"He gathereth the waters of the sea together as an heap." The waters were once scattered like corn strewn upon a threshing floor: they are now collected in one spot as an heap. Who else could have gathered them into one channel but their great Lord, at whose bidding the waters fled away? The miracle of the Red Sea is repeated in nature day by day, for the sea which now invades the shore under the impulse of sun and moon, would soon devour the land if bounds were not maintained by the divine decree. "He layeth up the depth in storehouses." The depths of the main are God's great cellars and storerooms for the tempestuous element. Vast reservoirs of water are secreted in the bowels of the earth, from which issue our springs and wells of water. What a merciful provision for a pressing need? May not the text also refer to the clouds, and the magazines of that, and snow, and rain, those treasuries of merciful wealth for the fields of earth? These aqueous masses are not piled away as in lumber rooms, but in storehouses for future beneficial use. Abundant tenderness is seen in the foresight of our heavenly Joseph, whose granaries are already filled against earth's time of need. These stores might have been, as once they were, the ammunition of vengeance, they are now a part of the commissariat of mercy.
He gathereth the waters of the sea together as an heap: he layeth up the depth in storehouses.
Let all the earth fear the LORD: let all the inhabitants of the world stand in awe of him.8Let all the earth fear the LORD: let all the inhabitants of the world stand in awe of him.
9For he spake, and it was done; he commanded, and it stood fast.
10The LORD bringeth the counsel of the heathen to nought: he maketh the devices of the people of none effect.
11The counsel of the LORD standeth for ever, the thoughts of his heart to all generations.
"Let all the earth fear the Lord." Not only Jews, but Gentiles. The Psalmist was not a man blinded by national prejudice, he did not desire to restrict the worship of Jehovah to the seed of Abraham. He looks for homage even to far-off nations. If they are not well enough instructed to be able to praise at least let them fear. There is an inferior kind of worship in the trembling which involuntarily admits the boundless power of the thundering God. A defiant blasphemer is out of place in a world covered with tokens of the divine power and Godhead; the whole earth cannot afford a spot congenial for the erection of a synagogue of Atheism, nor a man in whom it is becoming to profane the name of God. "Let all the inhabitants of the world stand in awe of him." Let them forsake their idols, and reverently regard the only living God. What is here placed as a wish may also be read as a prophecy: the adoration of God will yet be universal.
"For he spake, and it was done." Creation was the fruit of a word. Jehovah said, "Light be," and light was. The Lord's acts are sublime in their ease and instantaneoussness. "What a word is this?" This was the wondering enquiry of old, and it may be ours to this day. "He commanded, and it stood fast." Out of nothing creation stood forth, and was confirmed in existence. The same power which first uplifted, now makes the universe to abide; although we may not observe it, there is as great a display of sublime power in confirming as in creating. Happy is the man who has learned to lean his all upon the sure word of him who built the skies!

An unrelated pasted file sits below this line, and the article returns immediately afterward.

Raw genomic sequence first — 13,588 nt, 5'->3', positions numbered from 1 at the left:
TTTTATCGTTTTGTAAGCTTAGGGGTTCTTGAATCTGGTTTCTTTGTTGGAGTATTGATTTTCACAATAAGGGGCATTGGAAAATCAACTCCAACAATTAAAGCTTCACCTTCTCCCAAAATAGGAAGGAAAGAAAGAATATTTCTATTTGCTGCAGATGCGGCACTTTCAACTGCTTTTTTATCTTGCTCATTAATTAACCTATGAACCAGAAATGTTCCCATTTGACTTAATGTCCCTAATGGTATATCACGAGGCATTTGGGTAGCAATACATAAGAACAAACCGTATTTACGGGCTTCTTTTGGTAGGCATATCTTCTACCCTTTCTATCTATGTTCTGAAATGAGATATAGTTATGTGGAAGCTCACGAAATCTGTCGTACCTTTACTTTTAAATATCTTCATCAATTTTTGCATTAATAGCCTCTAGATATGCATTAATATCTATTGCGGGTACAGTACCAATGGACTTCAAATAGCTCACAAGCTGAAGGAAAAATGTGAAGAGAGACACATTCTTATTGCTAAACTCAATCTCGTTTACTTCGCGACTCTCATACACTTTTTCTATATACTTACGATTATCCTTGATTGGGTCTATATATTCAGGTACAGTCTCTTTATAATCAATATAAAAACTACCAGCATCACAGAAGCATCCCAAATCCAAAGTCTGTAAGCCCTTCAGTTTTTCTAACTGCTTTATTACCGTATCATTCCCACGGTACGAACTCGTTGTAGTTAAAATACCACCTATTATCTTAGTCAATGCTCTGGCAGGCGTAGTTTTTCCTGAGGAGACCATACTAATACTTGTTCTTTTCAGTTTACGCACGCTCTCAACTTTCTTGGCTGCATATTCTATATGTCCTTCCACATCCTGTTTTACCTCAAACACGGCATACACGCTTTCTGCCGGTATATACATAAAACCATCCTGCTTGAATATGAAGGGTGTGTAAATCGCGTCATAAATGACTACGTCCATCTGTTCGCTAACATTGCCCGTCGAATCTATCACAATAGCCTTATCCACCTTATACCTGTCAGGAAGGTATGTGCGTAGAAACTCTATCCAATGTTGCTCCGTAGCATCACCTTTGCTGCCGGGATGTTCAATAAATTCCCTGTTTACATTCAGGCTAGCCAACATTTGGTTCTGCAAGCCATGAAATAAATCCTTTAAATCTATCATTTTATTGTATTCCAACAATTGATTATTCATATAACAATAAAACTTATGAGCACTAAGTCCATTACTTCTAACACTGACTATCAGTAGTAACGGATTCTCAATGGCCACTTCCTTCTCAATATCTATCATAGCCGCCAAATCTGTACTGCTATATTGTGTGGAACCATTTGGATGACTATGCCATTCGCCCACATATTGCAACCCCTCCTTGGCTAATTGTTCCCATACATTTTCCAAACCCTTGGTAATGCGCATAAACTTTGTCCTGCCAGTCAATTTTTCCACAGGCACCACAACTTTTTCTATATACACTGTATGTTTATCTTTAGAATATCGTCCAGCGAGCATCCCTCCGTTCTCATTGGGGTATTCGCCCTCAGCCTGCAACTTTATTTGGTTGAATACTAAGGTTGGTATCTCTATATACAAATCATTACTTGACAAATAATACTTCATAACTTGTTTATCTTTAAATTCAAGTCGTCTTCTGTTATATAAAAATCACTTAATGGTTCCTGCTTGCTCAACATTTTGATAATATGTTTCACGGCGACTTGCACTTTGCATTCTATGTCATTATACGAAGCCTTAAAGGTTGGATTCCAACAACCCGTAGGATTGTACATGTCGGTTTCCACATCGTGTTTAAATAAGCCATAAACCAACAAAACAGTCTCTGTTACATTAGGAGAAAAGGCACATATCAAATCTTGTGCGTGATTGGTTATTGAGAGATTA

"The Lord bringeth the counsel of the heathen to nought." While his own will is done, he takes care to anticipate the wilfulness of his enemies. Before they come to action he vanquishes them in the council-chamber; and when, well armed with craft, they march to the assault, he frustrates their knaveries, and makes their promising plots to end in nothing. Not only the folly of the heathen, but their wisdom too, shall yield to the power of the cross of Jesus; what a comfort is this to those who have to labour where sophistry, and philosophy, falsely so called, are set in opposition to the truth as it is in Jesus. "He maketh the devices of the people of none effect." Their persecutions, slanders, falsehoods, are like puff-balls flung against a granite wall - they produce no result at all; for the Lord overrules the evil, and brings good out of it. The cause of God is never in danger: infernal craft is outwitted by infinite wisdom, and Satanic malice held in check by boundless power.
"The counsel of the Lord standeth for ever." He changes not his purpose, his decree is not frustrated, his designs are accomplished. God has a predestination according to the counsel of his will, and none of the devices of his foes can thwart his decree for a moment. Men's purposes are blown to and fro like the thread of the gossamer or the down of the thistle, but the eternal purposes are firmer than the earth. "The thoughts of' his heart to all generations." Men come and go, sons follow their sires to the grave, but the undisturbed mind of God moves on in unbroken serenity, producing ordained results with unerring certainty. No man can expect his will or plan to be carried out from age to age; the wisdom of one period is the folly of another, but the Lord's wisdom is always wise, and his designs run on from century to century. His power to fulfil his purposes is by no means diminished by the lapse of years. He who was absolute over Pharaoh in Egypt is not one whit the less today the King of kings and Lord of lords; still do his chariot wheels roll onward in imperial grandeur, none being for a moment able to resist his eternal will.
For he spake, and it was done; he commanded, and it stood fast.
The LORD bringeth the counsel of the heathen to nought: he maketh the devices of the people of none effect.
The counsel of the LORD standeth for ever, the thoughts of his heart to all generations.
Blessed is the nation whose God is the LORD; and the people whom he hath chosen for his own inheritance.12Blessed is the nation whose God is the LORD; and the people whom he hath chosen for his own inheritance.